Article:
Lammert, Marilyn; Dolan, Mary M.


    Describes two dimensions of Gestalt therapy that can enhance clinical practice--orientation to the present and active-experimental style--and examines them in relation to some traditional principles of practice. Gestalt theory offers a method of discovery that is a combination of phenomenology and behaviorism. (JAC)

  4. Topical steroids in the current clinical practice

    Directory of Open Access Journals (Sweden)

    T. A. Belousova


    Full Text Available The article discusses issues related to current criteria for selection of glucocorticosteroids for external use as the basic therapy for a great number of allergic and inflammatory skin diseases. The authors emphasize that non-fluorinated GCSs having the best efficacy-to-safety ratio must be the drugs of first choice. The article provides data on a positive clinical experience of using a non-halogenated glucocorticosteroid for external use - hydrocortisone 17-butyrate (Laticort - for treatment of steroid-sensitive dermatoses in children and adults. The drug has a high anti-inflammatory action and minimum risk of the development of side effects, which is sufficient for using it in sensitive areas of skin (face, neck, folds, genitals both in children and in adults. The availability of three forms of the drug (solution, cream and ointment ensures the expedience and convenience of its application at any stage of the inflammatory process and for any localization.

  5. Ketamine use in current clinical practice (United States)

    Gao, Mei; Rejaei, Damoon; Liu, Hong


    After nearly half a century on the market, ketamine still occupies a unique corner in the medical armamentarium of anesthesiologists or clinicians treating pain. Over the last two decades, much research has been conducted highlighting the drug's mechanisms of action, specifically those of its enantiomers. Nowadays, ketamine is also being utilized for pediatric pain control in emergency department, with its anti-hyperalgesic and anti-inflammatory effects being revealed in acute and chronic pain management. Recently, new insights have been gained on ketamine's potential anti-depressive and antisuicidal effects. This article provides an overview of the drug's pharmacokinetics and pharmacodynamics while also discussing the potential benefits and risks of ketamine administration in various clinical settings. PMID:27018176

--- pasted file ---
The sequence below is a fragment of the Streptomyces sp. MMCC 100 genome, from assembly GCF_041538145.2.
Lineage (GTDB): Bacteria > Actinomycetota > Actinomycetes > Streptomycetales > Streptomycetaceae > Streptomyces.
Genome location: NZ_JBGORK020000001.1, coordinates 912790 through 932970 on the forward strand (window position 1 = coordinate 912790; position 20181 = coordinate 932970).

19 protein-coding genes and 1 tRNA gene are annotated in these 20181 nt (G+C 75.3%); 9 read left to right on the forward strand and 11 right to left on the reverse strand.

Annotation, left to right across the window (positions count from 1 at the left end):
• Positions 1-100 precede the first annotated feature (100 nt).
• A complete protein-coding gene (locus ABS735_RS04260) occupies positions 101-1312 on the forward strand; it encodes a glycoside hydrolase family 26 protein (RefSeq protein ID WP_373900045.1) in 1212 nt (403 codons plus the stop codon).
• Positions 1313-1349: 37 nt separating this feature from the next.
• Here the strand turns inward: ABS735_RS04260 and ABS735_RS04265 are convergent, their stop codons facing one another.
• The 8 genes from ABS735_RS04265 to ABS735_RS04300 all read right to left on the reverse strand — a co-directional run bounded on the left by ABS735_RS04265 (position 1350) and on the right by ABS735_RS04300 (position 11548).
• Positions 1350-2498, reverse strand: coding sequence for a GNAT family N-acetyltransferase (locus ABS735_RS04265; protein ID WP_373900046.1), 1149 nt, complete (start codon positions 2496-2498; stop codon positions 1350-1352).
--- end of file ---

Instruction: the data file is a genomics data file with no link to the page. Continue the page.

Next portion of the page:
6. Canadian Clinical Practice Guidelines for Rosacea. (United States)

    Asai, Yuka; Tan, Jerry; Baibergenova, Akerke; Barankin, Benjamin; Cochrane, Chris L; Humphrey, Shannon; Lynde, Charles W; Marcoux, Danielle; Poulin, Yves; Rivers, Jason K; Sapijaszko, Mariusz; Sibbald, R Gary; Toole, John; Ulmer, Marcie; Zip, Catherine


    Rosacea is a chronic facial inflammatory dermatosis characterized by background facial erythema and flushing and may be accompanied by inflammatory papules and pustules, cutaneous fibrosis and hyperplasia known as phyma, and ocular involvement. These features can have adverse impact on quality of life, and ocular involvement can lead to visual dysfunction. The past decade has witnessed increased research into pathogenic pathways involved in rosacea and the introduction of novel treatment innovations. The objective of these guidelines is to offer evidence-based recommendations to assist Canadian health care providers in the diagnosis and management of rosacea. These guidelines were developed by an expert panel of Canadian dermatologists taking into consideration the balance of desirable and undesirable outcomes, the quality of supporting evidence, the values and preferences of patients, and the costs of treatment. The 2015 Cochrane review "Interventions in Rosacea" was used as a source of clinical trial evidence on which to base the recommendations. © The Author(s) 2016.

  7. [Lymphedema of the head in clinical practice]. (United States)

    Rüger, K


    In the Feldberg clinic Dr. Asdonk in St. Blasien we treat primary and secondary lymphedemas of the head with the "Manual lymphdrainage according to Vodder-Asdonk." Secondary lymphedemas are a result of cancer therapy or are caused of tumors or their metastases respectively. A successful therapy is possible at primary lymphedemas of head or lymphedemas following an inflammation or an injury. If the cancer increases unstoppable the so-called "malignant lymphedema" not always decreases. Nevertheless we should treat with manual lymphdrainage therapy because if we do it not the lymphedema increases also unstoppable and it means a disaster for the patient. The manual lymphdrainage therapy is the only treatment we can do. Diuretics are only an indication in the final phase of the malignant lymphedema of the head because they do not take away the protein out of the interstitial tissue and so the edema becomes all the more.